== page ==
If people applied the value to communication, problem-solving, and sharing of wisdom as did the ancient philosophers, there might be a significant reduction in the need for anti-depressants and anti-anxiety medications (Houghton S & Curran J, 2007). If individuals have someone to talk to, before they reach a crisis, then the crisis can greatly diminish if not diverted. Talk in these situations is not cheap, it can be the most valuable tool someone has. Not everyone needs to speak to a trained talk therapy practitioner or a cognitive therapy counselor, by the same token, not everyone has someone around during times they feel the need to talk.
There are suicide prevention hotlines for individuals that have reached a crisis; however, crises should and can be prevented when people have support systems, such as family, friends, and even co-workers who listen to them. When someone has a dire need to talk, what is said is not always pleasant. Think of it as the need to purge the digestive system of something eaten that was disagreeable; when it comes out, it is not pleasant, but it had to come out so the individual could feel better.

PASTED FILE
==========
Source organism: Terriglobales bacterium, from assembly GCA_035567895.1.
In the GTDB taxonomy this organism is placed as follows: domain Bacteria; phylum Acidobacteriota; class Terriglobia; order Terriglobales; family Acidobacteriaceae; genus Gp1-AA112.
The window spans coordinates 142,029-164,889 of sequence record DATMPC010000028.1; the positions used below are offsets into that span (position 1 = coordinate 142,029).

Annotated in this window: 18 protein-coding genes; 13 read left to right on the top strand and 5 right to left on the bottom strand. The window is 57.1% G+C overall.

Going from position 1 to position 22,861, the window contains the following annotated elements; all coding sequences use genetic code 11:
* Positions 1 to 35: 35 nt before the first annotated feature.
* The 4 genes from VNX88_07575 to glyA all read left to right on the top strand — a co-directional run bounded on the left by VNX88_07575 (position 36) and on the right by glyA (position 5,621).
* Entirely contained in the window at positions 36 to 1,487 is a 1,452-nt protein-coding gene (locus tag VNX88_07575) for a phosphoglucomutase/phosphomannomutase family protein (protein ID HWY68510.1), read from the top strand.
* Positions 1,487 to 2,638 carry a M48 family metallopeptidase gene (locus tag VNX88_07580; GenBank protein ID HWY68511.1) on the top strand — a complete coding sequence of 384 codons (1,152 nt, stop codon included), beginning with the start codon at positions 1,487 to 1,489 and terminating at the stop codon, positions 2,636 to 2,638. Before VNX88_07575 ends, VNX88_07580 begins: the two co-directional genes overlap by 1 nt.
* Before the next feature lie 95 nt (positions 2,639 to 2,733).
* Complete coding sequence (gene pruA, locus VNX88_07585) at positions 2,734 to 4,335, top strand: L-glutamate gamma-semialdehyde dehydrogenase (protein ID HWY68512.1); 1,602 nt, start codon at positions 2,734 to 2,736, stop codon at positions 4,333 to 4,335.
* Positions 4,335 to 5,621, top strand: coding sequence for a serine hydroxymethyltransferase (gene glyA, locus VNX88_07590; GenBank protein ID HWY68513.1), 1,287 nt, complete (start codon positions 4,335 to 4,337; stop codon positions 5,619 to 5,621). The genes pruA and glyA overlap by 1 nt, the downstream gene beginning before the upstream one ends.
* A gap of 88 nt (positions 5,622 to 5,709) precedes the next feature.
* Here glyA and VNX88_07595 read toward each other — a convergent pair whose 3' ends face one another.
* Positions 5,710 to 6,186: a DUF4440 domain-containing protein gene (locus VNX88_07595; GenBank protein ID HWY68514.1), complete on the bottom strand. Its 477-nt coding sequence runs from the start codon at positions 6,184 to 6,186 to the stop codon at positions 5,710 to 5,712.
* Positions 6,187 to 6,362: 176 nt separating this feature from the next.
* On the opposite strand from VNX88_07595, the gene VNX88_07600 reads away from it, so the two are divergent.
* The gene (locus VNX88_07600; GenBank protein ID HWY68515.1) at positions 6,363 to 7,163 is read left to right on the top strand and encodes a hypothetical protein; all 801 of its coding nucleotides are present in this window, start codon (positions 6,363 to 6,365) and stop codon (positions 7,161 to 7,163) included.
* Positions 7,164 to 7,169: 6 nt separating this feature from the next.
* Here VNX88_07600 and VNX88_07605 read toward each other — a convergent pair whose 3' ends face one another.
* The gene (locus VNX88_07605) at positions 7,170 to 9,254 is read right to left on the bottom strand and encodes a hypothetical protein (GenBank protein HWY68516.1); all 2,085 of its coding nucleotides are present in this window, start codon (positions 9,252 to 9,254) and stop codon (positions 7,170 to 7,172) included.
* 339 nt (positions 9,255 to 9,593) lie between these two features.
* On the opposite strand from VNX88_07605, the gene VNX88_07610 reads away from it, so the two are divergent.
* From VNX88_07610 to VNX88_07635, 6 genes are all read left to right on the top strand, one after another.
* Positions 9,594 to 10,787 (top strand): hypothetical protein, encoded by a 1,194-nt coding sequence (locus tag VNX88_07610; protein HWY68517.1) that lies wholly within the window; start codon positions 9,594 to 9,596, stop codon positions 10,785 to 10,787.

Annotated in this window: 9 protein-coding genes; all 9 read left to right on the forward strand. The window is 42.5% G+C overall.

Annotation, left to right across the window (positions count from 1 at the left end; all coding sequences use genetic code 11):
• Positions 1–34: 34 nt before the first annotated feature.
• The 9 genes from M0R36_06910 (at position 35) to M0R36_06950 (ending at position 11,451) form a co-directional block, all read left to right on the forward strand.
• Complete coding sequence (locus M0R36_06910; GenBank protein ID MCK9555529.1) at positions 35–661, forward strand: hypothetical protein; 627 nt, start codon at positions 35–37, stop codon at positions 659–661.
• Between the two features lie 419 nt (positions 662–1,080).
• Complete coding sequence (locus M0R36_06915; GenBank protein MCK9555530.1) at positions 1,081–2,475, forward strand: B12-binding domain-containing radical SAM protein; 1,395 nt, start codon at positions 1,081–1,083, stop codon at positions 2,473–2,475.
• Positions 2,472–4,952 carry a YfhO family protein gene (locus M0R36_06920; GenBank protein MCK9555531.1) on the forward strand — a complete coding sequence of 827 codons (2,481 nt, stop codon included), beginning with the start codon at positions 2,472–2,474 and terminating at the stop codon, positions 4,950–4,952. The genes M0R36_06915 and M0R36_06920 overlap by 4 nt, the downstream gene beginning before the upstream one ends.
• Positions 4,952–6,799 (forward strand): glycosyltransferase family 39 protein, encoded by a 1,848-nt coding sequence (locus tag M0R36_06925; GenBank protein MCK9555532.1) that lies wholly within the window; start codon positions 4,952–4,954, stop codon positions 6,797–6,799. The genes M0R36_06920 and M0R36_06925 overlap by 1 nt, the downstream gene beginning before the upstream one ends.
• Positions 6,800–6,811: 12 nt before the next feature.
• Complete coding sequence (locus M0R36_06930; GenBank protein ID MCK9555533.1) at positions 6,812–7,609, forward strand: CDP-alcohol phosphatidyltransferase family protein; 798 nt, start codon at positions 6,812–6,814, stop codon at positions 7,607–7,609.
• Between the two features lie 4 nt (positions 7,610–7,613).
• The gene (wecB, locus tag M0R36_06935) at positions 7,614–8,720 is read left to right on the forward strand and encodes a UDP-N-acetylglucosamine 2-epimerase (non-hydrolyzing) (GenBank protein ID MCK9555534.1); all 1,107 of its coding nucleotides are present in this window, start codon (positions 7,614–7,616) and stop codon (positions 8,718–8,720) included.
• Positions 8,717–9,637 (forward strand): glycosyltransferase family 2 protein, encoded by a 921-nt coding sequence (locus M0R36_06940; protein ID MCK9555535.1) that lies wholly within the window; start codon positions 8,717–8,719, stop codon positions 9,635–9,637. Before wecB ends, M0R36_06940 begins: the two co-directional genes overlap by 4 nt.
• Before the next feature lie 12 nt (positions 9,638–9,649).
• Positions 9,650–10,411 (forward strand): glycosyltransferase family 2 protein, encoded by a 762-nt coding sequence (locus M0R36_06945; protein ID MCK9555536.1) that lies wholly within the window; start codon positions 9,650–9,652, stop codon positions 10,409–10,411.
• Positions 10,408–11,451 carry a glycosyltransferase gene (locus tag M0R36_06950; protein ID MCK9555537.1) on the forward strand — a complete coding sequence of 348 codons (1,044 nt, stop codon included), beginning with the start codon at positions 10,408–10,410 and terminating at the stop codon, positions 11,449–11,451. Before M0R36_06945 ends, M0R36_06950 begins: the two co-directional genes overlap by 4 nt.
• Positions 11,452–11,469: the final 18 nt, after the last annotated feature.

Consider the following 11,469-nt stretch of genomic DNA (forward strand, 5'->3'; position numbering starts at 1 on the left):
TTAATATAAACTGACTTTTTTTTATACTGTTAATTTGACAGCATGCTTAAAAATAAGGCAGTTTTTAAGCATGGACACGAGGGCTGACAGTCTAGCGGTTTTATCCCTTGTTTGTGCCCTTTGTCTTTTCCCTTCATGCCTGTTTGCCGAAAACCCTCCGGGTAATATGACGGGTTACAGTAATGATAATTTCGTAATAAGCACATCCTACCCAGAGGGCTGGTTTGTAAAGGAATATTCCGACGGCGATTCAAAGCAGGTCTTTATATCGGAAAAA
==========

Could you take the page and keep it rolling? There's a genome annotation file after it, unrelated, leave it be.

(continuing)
One of the reasons talk therapy can become such an integral role in physical and mental health care is that family, friends, and co-workers are often not equipped, nor objective enough to effectively diffuse or provide support in situations leading to crisis. In fact, they may make things worse due to their subjectivity to the situation.